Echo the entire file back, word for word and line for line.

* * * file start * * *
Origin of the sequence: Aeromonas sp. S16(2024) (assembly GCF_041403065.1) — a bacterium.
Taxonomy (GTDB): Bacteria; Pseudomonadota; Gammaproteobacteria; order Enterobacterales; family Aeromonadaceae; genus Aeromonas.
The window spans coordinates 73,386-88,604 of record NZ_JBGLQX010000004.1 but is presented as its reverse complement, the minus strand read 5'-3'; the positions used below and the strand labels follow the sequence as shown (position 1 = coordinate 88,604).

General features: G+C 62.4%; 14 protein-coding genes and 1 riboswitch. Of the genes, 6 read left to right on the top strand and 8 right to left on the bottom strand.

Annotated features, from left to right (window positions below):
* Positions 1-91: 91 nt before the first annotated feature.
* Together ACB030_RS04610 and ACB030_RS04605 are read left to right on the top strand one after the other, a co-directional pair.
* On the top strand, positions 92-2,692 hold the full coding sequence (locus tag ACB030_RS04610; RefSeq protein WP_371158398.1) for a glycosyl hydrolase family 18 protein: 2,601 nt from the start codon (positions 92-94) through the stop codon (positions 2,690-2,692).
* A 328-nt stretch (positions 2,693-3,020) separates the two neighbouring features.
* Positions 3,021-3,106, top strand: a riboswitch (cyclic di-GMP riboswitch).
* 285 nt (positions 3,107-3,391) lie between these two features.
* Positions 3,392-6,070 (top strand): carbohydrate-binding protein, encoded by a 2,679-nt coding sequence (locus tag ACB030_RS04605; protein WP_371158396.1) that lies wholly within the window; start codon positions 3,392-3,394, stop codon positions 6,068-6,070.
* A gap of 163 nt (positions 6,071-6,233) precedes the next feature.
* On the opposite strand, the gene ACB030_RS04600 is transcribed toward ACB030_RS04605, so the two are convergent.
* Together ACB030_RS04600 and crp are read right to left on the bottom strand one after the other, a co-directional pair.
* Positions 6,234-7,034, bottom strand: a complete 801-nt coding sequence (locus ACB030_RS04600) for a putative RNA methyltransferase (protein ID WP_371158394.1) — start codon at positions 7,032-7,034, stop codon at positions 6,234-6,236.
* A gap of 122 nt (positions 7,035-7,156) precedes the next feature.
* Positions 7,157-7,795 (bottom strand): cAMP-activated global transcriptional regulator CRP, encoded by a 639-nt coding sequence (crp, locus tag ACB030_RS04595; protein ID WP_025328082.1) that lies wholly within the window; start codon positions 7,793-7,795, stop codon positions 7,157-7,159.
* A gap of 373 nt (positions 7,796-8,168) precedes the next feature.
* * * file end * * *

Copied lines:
Origin of the sequence: Aeromonas sp. S16(2024) (assembly GCF_041403065.1) — a bacterium.
Taxonomy (GTDB): Bacteria; Pseudomonadota; Gammaproteobacteria; order Enterobacterales; family Aeromonadaceae; genus Aeromonas.
The window spans coordinates 73,386-88,604 of record NZ_JBGLQX010000004.1 but is presented as its reverse complement, the minus strand read 5'-3'; the positions used below and the strand labels follow the sequence as shown (position 1 = coordinate 88,604).

General features: G+C 62.4%; 14 protein-coding genes and 1 riboswitch. Of the genes, 6 read left to right on the top strand and 8 right to left on the bottom strand.

Annotated features, from left to right (window positions below):
* Positions 1-91: 91 nt before the first annotated feature.
* Together ACB030_RS04610 and ACB030_RS04605 are read left to right on the top strand one after the other, a co-directional pair.
* On the top strand, positions 92-2,692 hold the full coding sequence (locus tag ACB030_RS04610; RefSeq protein WP_371158398.1) for a glycosyl hydrolase family 18 protein: 2,601 nt from the start codon (positions 92-94) through the stop codon (positions 2,690-2,692).
* A 328-nt stretch (positions 2,693-3,020) separates the two neighbouring features.
* Positions 3,021-3,106, top strand: a riboswitch (cyclic di-GMP riboswitch).
* 285 nt (positions 3,107-3,391) lie between these two features.
* Positions 3,392-6,070 (top strand): carbohydrate-binding protein, encoded by a 2,679-nt coding sequence (locus tag ACB030_RS04605; protein WP_371158396.1) that lies wholly within the window; start codon positions 3,392-3,394, stop codon positions 6,068-6,070.
* A gap of 163 nt (positions 6,071-6,233) precedes the next feature.
* On the opposite strand, the gene ACB030_RS04600 is transcribed toward ACB030_RS04605, so the two are convergent.
* Together ACB030_RS04600 and crp are read right to left on the bottom strand one after the other, a co-directional pair.
* Positions 6,234-7,034, bottom strand: a complete 801-nt coding sequence (locus ACB030_RS04600) for a putative RNA methyltransferase (protein ID WP_371158394.1) — start codon at positions 7,032-7,034, stop codon at positions 6,234-6,236.
* A gap of 122 nt (positions 7,035-7,156) precedes the next feature.
* Positions 7,157-7,795 (bottom strand): cAMP-activated global transcriptional regulator CRP, encoded by a 639-nt coding sequence (crp, locus tag ACB030_RS04595; protein ID WP_025328082.1) that lies wholly within the window; start codon positions 7,793-7,795, stop codon positions 7,157-7,159.
* A gap of 373 nt (positions 7,796-8,168) precedes the next feature.